O’Mara reported to two people at Oakley: Louis Wellen, the director of sports marketing, and Scott Bowers, the vice president of sports marketing. “We were all, like, awing over it, looking at it in the office,” Bowers says. “I think even a little bit of the roughness added to it. It wasn’t a typical photoshoot shot where you get the perfect resolution, the perfect color.”

Nobody remembers the original 4”x6” Kodak print that O’Mara brought back. Not even Tom Moyer, the founder and creative director of M1, then Oakley’s advertising design agency, remembers the color photo. Moyer and his team created the Oakley “look” that was applied to hundreds of photos for athletes in dozens of sports, “this high-contrast, black-and-white manipulated image with the backgrounds blurred,” Moyer says. His team added motion to emphasize the athlete and movement. In the Carmichael photo, specifically, softening, darkening and blurring the crowd created an illusion he refers to as “atmospheric perspective.”

“We wanted to enhance what was already there,” he says. “It’s a very powerful image. One of the things that we really tried to do was make sure that any time anyone saw a piece from Oakley, they knew it was Oakley right away. Almost even without the logo, they knew.” After treatment, Moyer would have submitted a proof to Oakley for a first round of edits.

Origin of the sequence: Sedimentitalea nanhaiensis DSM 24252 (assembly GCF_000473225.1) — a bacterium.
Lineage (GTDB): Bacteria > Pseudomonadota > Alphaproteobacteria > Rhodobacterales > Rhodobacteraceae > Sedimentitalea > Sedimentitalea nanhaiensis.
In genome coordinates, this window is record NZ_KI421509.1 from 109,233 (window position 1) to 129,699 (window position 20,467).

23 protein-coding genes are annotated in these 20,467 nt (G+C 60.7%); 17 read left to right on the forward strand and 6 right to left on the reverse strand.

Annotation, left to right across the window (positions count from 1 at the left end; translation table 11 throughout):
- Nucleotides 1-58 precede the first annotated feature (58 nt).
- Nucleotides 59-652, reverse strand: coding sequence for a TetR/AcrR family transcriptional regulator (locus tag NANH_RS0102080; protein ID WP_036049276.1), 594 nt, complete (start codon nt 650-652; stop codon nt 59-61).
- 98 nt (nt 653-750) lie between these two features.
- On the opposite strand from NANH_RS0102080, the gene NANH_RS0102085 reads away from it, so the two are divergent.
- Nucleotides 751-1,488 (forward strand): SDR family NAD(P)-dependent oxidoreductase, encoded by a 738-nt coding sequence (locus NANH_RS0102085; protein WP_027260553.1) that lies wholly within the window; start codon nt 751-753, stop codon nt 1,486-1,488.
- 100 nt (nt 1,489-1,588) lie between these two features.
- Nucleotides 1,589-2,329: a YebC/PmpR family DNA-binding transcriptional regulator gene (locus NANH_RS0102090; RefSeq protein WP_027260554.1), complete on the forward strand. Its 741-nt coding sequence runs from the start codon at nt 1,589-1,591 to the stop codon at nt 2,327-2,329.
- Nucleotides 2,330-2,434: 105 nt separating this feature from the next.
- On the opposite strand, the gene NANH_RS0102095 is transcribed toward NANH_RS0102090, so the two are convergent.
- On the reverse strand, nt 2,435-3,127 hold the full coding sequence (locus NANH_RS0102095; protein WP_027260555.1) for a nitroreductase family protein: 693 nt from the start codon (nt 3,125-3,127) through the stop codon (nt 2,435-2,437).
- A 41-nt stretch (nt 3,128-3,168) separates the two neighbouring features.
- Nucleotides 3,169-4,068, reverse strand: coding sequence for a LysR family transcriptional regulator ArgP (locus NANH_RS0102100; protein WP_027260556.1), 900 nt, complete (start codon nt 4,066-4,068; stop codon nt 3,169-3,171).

The ’97 Pontiac SX was the first professional race St. Onge (below) ever shot, and the whip photo would come at the end of the second 125cc heat race, when he was likely still on his first roll of Kodak Royal Gold 1000 film.
St. Onge
When Scott Taylor, an Oakley field representative, received a box of approximately 150 Ricky Carmichael posters, he was asked to quickly get them in the hands of all his dealers in Florida. In early ’98, he got another urgent memo: get the posters back.

When Scott Taylor, an Oakley field representative, received a box of approximately 150 Ricky Carmichael posters, he was asked to quickly get them in the hands of all his dealers in Florida. In early ’98, he got another urgent memo: get the posters back.

“I remember seeing that photo taped to cubicles,” Wellen says. “Anyone that was a motorcycle head at Oakley had a Xerox copy of it.” Oakley’s marketing department knew they didn’t have an agreement from the photographer—they couldn’t find him. They asked Carmichael and O’Mara, who shrugged. Davey Coombs, founder of Racer X Illustrated, got a phone call from Oakley and saw the photo before it became part of Oakley’s ad campaign. He had no info, but as a photographer and publisher, the composition and angle struck him.